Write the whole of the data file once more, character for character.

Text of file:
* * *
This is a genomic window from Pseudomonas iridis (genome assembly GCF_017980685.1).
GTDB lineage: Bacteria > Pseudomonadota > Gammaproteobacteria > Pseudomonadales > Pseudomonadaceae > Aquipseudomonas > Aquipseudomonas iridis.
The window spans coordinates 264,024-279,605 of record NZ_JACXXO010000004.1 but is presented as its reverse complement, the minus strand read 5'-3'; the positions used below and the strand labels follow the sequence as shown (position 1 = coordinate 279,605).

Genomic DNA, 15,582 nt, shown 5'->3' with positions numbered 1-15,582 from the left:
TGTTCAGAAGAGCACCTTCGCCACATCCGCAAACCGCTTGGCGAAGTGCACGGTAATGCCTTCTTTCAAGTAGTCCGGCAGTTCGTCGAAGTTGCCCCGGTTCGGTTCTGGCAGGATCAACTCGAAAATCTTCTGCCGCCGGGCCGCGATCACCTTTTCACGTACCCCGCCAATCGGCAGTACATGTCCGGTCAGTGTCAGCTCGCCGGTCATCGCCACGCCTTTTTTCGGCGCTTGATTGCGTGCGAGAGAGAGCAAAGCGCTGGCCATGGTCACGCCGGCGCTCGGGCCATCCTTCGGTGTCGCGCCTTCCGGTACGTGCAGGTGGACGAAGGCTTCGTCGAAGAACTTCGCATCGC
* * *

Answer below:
This is a genomic window from Pseudomonas iridis (genome assembly GCF_017980685.1).
GTDB lineage: Bacteria > Pseudomonadota > Gammaproteobacteria > Pseudomonadales > Pseudomonadaceae > Aquipseudomonas > Aquipseudomonas iridis.
The window spans coordinates 264,024-279,605 of record NZ_JACXXO010000004.1 but is presented as its reverse complement, the minus strand read 5'-3'; the positions used below and the strand labels follow the sequence as shown (position 1 = coordinate 279,605).

Genomic DNA, 15,582 nt, shown 5'->3' with positions numbered 1-15,582 from the left:
TGTTCAGAAGAGCACCTTCGCCACATCCGCAAACCGCTTGGCGAAGTGCACGGTAATGCCTTCTTTCAAGTAGTCCGGCAGTTCGTCGAAGTTGCCCCGGTTCGGTTCTGGCAGGATCAACTCGAAAATCTTCTGCCGCCGGGCCGCGATCACCTTTTCACGTACCCCGCCAATCGGCAGTACATGTCCGGTCAGTGTCAGCTCGCCGGTCATCGCCACGCCTTTTTTCGGCGCTTGATTGCGTGCGAGAGAGAGCAAAGCGCTGGCCATGGTCACGCCGGCGCTCGGGCCATCCTTCGGTGTCGCGCCTTCCGGTACGTGCAGGTGGACGAAGGCTTCGTCGAAGAACTTCGCATCGC